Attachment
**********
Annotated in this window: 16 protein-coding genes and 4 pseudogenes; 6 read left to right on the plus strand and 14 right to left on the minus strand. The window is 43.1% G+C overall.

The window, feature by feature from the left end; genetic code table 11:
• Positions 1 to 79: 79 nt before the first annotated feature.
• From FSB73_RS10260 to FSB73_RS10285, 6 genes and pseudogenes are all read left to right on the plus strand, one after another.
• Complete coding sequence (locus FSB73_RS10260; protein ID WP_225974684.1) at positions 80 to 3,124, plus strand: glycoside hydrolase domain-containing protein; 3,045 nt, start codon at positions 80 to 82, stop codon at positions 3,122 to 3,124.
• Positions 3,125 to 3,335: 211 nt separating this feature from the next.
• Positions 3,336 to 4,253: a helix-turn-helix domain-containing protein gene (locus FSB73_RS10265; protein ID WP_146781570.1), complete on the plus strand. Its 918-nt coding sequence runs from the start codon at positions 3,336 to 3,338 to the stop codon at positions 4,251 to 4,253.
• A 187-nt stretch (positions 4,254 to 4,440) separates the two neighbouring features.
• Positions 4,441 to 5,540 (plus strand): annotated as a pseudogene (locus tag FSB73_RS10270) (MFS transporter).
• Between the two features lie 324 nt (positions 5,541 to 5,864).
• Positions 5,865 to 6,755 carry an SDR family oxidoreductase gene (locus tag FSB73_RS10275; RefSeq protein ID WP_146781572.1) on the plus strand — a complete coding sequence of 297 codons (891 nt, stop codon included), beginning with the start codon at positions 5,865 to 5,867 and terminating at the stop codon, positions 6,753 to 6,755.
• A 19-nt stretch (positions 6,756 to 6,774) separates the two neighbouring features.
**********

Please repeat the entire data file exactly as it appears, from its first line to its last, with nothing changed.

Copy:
Annotated in this window: 16 protein-coding genes and 4 pseudogenes; 6 read left to right on the plus strand and 14 right to left on the minus strand. The window is 43.1% G+C overall.

The window, feature by feature from the left end; genetic code table 11:
• Positions 1 to 79: 79 nt before the first annotated feature.
• From FSB73_RS10260 to FSB73_RS10285, 6 genes and pseudogenes are all read left to right on the plus strand, one after another.
• Complete coding sequence (locus FSB73_RS10260; protein ID WP_225974684.1) at positions 80 to 3,124, plus strand: glycoside hydrolase domain-containing protein; 3,045 nt, start codon at positions 80 to 82, stop codon at positions 3,122 to 3,124.
• Positions 3,125 to 3,335: 211 nt separating this feature from the next.
• Positions 3,336 to 4,253: a helix-turn-helix domain-containing protein gene (locus FSB73_RS10265; protein ID WP_146781570.1), complete on the plus strand. Its 918-nt coding sequence runs from the start codon at positions 3,336 to 3,338 to the stop codon at positions 4,251 to 4,253.
• A 187-nt stretch (positions 4,254 to 4,440) separates the two neighbouring features.
• Positions 4,441 to 5,540 (plus strand): annotated as a pseudogene (locus tag FSB73_RS10270) (MFS transporter).
• Between the two features lie 324 nt (positions 5,541 to 5,864).
• Positions 5,865 to 6,755 carry an SDR family oxidoreductase gene (locus tag FSB73_RS10275; RefSeq protein ID WP_146781572.1) on the plus strand — a complete coding sequence of 297 codons (891 nt, stop codon included), beginning with the start codon at positions 5,865 to 5,867 and terminating at the stop codon, positions 6,753 to 6,755.
• A 19-nt stretch (positions 6,756 to 6,774) separates the two neighbouring features.